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Reviews Submitted by Victoria
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Victoria has contributed 5 reviews to The Penguin: Everything That is Fleetwood Mac:

She's The One (3/5.03/5.03/5.03/5.03/5.0)
A Great Album, But Not a Good Place to Start
Review written by Victoria, September 9th, 2004

If there is any one band in the world that I love more than Fleetwood Mac, it would have to be Tom Petty and the Heartbreakers. To say I listened to this album with a biased ear is an understatement. Petty has topped my list of favorite musical artists since I was the tender age of eight. Though this is by no means one of Pettys strongest albums (he repeats himself twice here with two versions each of the songs Walls and Angel Dream and includes two cover songs Lucinda Williams Change the Locks and Becks Asshole) it is still a treat to listen to, with vocal appearances by both Lindsey Buckingham and the late Carl Wilson, as well as drumming by Ringo Starr. Favorites include the single Walls (Circus) (one of three tracks to include Buckingham), and the rockers Zero From Outerspace and Supernatural Radio. Petty heads will appreciate this one, but those who are not familiar with Pettys music would be well advised to look elsewhere for an introduction and for that, 1979s Damn The Torpedoes is a better choice or play it safe with Greatest Hits. But for those of us who know and love Pettys music, you cant go wrong with this one.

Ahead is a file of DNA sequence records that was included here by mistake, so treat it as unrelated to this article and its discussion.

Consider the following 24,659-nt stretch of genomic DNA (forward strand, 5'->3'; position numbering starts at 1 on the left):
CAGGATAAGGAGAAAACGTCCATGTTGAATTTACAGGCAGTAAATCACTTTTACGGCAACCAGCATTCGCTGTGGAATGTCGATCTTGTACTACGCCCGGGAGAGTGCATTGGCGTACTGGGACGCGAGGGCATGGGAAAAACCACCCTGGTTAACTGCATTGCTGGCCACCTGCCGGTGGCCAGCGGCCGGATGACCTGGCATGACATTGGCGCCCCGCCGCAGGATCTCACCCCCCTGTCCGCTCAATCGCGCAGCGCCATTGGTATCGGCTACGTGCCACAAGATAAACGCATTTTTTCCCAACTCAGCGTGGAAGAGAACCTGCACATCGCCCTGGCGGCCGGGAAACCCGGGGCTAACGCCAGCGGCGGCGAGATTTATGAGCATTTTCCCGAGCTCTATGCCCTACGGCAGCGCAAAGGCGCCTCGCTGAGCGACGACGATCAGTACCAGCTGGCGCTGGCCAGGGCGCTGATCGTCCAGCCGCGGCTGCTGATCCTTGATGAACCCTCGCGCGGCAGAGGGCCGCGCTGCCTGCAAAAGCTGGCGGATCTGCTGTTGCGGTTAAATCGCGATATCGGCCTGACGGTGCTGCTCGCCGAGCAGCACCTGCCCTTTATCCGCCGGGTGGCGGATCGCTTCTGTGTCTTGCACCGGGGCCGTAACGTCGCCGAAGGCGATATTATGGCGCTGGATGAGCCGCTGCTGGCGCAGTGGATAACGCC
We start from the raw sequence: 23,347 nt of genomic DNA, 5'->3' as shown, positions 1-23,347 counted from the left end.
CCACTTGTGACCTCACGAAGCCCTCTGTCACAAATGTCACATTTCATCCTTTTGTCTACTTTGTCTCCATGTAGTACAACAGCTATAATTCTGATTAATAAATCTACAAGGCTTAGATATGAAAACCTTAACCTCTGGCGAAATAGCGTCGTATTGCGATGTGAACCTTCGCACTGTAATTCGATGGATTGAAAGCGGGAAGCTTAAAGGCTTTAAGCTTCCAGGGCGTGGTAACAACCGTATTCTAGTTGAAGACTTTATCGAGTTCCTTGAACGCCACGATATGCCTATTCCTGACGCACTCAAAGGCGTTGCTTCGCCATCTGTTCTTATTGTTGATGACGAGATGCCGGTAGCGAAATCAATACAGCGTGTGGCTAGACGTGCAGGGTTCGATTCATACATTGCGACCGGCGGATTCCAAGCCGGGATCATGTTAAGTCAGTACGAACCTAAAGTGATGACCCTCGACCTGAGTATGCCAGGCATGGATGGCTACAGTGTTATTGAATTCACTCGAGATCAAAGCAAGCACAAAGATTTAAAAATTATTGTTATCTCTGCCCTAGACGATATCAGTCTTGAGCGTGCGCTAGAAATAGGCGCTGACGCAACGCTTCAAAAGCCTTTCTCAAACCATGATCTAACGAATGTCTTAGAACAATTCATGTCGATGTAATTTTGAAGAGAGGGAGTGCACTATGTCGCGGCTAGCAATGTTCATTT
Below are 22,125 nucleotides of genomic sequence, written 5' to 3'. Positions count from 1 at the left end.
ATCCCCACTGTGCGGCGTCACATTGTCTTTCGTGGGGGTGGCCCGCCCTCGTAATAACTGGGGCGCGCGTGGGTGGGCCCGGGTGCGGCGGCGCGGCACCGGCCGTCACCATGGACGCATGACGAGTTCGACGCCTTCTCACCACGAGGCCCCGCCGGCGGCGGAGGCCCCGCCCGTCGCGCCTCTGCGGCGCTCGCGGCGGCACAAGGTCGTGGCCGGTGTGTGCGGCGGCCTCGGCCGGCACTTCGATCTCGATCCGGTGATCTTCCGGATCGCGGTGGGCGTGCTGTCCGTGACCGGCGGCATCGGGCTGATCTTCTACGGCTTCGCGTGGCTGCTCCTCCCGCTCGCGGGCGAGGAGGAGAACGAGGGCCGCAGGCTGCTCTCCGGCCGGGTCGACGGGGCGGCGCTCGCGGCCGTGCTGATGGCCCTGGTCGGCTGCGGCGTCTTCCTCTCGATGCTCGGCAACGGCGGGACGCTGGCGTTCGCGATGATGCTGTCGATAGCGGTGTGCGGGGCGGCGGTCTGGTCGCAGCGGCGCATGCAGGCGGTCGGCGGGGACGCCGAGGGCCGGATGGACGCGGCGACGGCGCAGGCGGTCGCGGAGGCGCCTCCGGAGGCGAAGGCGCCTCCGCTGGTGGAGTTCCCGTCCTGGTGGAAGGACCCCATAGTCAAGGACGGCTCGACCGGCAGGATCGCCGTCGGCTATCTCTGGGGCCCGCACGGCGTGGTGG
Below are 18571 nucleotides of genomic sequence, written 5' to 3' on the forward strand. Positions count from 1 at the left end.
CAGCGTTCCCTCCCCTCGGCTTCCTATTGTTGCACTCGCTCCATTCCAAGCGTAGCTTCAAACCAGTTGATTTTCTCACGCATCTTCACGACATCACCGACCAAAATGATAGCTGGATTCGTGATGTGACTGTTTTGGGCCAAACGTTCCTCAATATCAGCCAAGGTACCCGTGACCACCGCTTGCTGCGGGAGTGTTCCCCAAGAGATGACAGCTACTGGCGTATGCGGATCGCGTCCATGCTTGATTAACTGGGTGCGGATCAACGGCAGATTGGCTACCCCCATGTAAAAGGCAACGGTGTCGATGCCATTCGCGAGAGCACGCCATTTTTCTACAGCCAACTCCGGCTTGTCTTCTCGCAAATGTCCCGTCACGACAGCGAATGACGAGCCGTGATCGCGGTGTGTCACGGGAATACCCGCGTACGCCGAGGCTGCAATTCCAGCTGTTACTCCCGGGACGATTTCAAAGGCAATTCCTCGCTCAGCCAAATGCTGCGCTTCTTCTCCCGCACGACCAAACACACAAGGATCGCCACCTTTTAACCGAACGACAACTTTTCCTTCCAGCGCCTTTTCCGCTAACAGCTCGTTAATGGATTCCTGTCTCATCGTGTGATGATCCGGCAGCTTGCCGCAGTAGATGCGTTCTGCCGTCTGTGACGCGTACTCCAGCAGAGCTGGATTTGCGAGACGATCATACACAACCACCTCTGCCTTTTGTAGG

John McVie's Gotta Band With Lola Thomas (1/5.01/5.01/5.01/5.01/5.0)
What Was He Thinking?
Review written by Victoria, August 30th, 2004

John McVie goes solo. Sort of. He actually just formed his own band hence the title, John McVies Gotta Band. This 1992 album didnt sell well, and its easy to see why. Singer Lola Thomas vocals are unimpressive, and even the musical presence of McVie, Billy Burnette, and George Hawkins cant save this one from mediocrity. The only worthwhile songs here are Now I Know and The Bigger the Love. Both tracks are Billy Burnette originals and youd be better off just picking up some solo Burnette. John McVies Gotta Band is one of those albums that you might buy just so you can say you have it.

Bekka & Billy (5/5.05/5.05/5.05/5.05/5.0)
This is What Country Music Should Be
Review written by Victoria ( from Vacaville, CA, August 28th, 2004